There were no SS women stationed at Neuengamme permanently with the exception of Elsa Ehrich. Female guards were trained at Neuengamme and assigned to its female subcamps. Many of these SS women are known by name, including Kaethe Becker, Erna Dickmann, Johanna Freund, Angelika Grass, Kommandoführerin Loni Gutzeit (who also served at Hamburg-Wandsbek and was nicknamed "The Dragon of Wandsbek" by the prisoners), Gertrud Heise, Frieda Ignatowitz, Gertrud Moeller, who also served at Boizenburg subcamp, Lotte Johanna Radtke, chief wardress Annemie von der Huelst, Inge Marga Marggot Weber. Many of the women were later dispersed to female subcamps throughout northern Germany. Today it is known that female guards staffed the subcamps of Neuengamme at Boizenburg, Braunschweig SS-Reitschule, Hamburg-Sasel, Hamburg-Wandsbek, Helmstedt-Beendorf, Langenhorn, Neugraben, Obernheide, Salzwedel, and Unterluss (Vuterluss). Only a few have been tried for war crimes including Anneliese Kohlmann, who served as one of six women-guards at Neugraben; and Gertrud Heise, Oberaufseherin at Obernheide.
- SS Sturmbannführer Walter Eisfeld
- SS Hauptsturmführer Martin Gottfried Weiss, April 1940 - June 1940
Erich Frommhagen (SS member from May 1933, ID No. 73754) became adjutant to the commandant of the Neuengamme camp in early 1940. He was killed in action on 17 March 1945.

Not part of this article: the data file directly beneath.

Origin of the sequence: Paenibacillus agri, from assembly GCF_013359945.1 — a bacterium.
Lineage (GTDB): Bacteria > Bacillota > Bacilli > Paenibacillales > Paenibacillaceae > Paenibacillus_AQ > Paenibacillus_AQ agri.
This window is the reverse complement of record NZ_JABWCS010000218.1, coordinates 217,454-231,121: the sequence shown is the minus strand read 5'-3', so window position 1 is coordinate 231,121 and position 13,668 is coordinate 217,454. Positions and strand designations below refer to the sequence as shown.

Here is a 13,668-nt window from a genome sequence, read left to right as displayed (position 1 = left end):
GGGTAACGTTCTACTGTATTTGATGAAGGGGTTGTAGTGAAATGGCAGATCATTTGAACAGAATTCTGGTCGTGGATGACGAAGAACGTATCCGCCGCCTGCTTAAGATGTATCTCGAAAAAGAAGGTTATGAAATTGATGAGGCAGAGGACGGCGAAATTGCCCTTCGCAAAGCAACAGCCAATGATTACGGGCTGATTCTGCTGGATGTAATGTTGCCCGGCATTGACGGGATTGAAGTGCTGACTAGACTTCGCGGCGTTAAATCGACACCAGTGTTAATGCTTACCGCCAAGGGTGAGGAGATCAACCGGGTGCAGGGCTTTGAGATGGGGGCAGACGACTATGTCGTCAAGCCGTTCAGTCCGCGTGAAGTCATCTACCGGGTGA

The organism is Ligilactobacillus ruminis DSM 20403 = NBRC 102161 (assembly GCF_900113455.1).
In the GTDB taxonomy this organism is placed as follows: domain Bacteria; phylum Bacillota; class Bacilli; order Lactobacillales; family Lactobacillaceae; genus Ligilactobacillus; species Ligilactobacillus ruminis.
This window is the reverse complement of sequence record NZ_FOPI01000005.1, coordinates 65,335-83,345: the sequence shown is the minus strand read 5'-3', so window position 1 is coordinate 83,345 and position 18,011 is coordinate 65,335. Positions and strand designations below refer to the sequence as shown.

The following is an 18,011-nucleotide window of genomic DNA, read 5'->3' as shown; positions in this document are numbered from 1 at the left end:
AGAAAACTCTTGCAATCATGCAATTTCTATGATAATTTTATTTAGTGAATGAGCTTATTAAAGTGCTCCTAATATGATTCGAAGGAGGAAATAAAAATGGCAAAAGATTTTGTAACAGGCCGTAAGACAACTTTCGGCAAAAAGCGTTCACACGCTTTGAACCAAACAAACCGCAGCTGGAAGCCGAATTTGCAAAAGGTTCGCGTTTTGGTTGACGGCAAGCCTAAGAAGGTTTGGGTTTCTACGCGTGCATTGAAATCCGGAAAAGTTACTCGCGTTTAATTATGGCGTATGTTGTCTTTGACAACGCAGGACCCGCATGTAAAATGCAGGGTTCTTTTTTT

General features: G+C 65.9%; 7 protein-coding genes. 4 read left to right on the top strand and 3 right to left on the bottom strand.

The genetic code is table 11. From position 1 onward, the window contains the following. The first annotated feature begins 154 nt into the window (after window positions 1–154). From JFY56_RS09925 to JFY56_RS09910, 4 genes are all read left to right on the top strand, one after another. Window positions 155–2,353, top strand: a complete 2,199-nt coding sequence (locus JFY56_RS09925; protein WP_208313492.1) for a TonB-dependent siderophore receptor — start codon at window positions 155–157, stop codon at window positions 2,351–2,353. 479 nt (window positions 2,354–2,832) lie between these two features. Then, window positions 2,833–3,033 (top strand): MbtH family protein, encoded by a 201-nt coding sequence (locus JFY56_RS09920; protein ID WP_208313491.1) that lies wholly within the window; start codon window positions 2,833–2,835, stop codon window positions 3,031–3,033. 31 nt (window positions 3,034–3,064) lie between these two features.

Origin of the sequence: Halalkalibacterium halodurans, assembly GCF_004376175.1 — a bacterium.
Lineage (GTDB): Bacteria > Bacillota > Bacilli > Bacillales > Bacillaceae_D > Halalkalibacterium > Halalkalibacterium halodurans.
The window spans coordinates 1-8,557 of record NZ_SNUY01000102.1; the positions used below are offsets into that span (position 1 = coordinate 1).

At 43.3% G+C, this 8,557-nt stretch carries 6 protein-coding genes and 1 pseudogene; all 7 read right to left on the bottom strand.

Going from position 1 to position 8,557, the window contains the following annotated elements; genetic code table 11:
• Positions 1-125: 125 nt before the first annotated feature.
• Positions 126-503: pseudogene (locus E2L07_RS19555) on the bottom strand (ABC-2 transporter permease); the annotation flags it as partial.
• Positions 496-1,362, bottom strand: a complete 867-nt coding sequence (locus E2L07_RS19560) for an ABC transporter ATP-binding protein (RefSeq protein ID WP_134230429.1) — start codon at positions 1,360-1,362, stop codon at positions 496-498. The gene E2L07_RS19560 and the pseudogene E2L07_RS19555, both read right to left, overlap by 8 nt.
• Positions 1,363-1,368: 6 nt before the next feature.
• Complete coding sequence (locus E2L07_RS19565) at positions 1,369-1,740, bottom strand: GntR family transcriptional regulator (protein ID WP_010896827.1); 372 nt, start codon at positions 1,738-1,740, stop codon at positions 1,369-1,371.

As an independent concentration camp from June 1940 the following were camp commandants:
After the warEdit
Following the end of the war, the camp was initially used as a Soviet "DP (Displaced persons) Camp", German prisoners of war were held separately. After June 1945 the camp was used by the British forces as an internment camp for SS members and Nazi officials.
Following guilty verdicts given in the Neuengamme War Trials, on 8 October 1946 British executioner Albert Pierrepoint hanged the following 11 people at Hamelin Prison for war crimes perpetrated at Neuengamme concentration camp during the war: Max Pauly, SS Dr Bruno Kitt, Anton Thumann, Johann Reese, Willy Warnke, SS Dr Alfred Trzebinski, Heinrich Ruge, Wilhelm Bahr, Andreas Brems, Wilhelm Dreimann, and Adolf Speck.
Others convicted of crimes committed at Neuengamme received varying terms of imprisonment.
The Civil Internment Camp No. 6 was closed on 13 August 1948. Since 1948 the city of Hamburg used the camp as a prison. Several original buildings of the camp continued to serve as locations in this prison (for example Building Number 9), until February 2006. Since the demolition of the new-build structures in 2007 the whole area is used as a memorial.